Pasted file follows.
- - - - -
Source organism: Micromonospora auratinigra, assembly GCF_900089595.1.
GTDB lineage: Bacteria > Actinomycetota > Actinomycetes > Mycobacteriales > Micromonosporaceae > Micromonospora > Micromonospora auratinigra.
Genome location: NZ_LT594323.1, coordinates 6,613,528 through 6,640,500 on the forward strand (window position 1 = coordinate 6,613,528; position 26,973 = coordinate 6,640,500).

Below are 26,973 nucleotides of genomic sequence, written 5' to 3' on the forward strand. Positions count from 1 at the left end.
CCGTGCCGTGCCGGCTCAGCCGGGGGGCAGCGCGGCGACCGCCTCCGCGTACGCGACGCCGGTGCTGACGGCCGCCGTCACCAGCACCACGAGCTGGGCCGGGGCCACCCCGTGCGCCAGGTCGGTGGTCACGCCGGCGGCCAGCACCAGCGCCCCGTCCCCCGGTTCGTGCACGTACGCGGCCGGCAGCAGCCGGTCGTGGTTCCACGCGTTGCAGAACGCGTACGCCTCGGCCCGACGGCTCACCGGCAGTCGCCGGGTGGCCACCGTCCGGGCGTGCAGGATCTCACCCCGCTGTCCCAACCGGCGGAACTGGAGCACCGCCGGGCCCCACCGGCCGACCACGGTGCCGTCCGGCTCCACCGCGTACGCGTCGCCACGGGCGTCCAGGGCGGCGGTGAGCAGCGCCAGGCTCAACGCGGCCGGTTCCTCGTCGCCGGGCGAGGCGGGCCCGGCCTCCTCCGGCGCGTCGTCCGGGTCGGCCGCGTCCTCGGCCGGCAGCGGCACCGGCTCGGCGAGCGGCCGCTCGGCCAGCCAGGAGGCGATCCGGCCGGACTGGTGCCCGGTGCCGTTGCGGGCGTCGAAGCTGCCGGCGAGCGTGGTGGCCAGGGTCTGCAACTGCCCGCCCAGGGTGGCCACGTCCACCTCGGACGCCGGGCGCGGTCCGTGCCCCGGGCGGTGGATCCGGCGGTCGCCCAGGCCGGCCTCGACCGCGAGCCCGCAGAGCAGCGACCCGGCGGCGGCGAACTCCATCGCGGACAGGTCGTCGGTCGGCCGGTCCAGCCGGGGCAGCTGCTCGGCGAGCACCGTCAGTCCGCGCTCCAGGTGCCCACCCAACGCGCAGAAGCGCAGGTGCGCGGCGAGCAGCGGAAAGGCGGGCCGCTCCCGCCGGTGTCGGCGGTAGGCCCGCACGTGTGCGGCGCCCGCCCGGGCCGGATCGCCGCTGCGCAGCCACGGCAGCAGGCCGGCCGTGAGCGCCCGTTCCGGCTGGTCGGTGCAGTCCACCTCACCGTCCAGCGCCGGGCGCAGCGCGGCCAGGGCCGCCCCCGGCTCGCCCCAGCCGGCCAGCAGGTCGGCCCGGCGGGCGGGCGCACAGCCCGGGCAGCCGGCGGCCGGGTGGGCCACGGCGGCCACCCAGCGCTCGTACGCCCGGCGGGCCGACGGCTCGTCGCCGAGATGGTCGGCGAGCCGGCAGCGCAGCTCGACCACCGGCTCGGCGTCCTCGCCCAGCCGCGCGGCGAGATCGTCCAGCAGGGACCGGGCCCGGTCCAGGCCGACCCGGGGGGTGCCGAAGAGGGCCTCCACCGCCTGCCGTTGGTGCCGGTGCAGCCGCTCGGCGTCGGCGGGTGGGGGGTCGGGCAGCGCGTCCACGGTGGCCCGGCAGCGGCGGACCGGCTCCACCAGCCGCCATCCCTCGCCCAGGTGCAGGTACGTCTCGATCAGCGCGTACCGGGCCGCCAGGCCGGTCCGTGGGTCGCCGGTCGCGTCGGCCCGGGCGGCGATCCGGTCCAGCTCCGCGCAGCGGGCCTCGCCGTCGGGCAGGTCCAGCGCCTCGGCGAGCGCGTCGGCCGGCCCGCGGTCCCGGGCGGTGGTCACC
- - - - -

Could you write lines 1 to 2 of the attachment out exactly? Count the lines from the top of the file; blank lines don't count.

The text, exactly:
Source organism: Micromonospora auratinigra, assembly GCF_900089595.1.
GTDB lineage: Bacteria > Actinomycetota > Actinomycetes > Mycobacteriales > Micromonosporaceae > Micromonospora > Micromonospora auratinigra.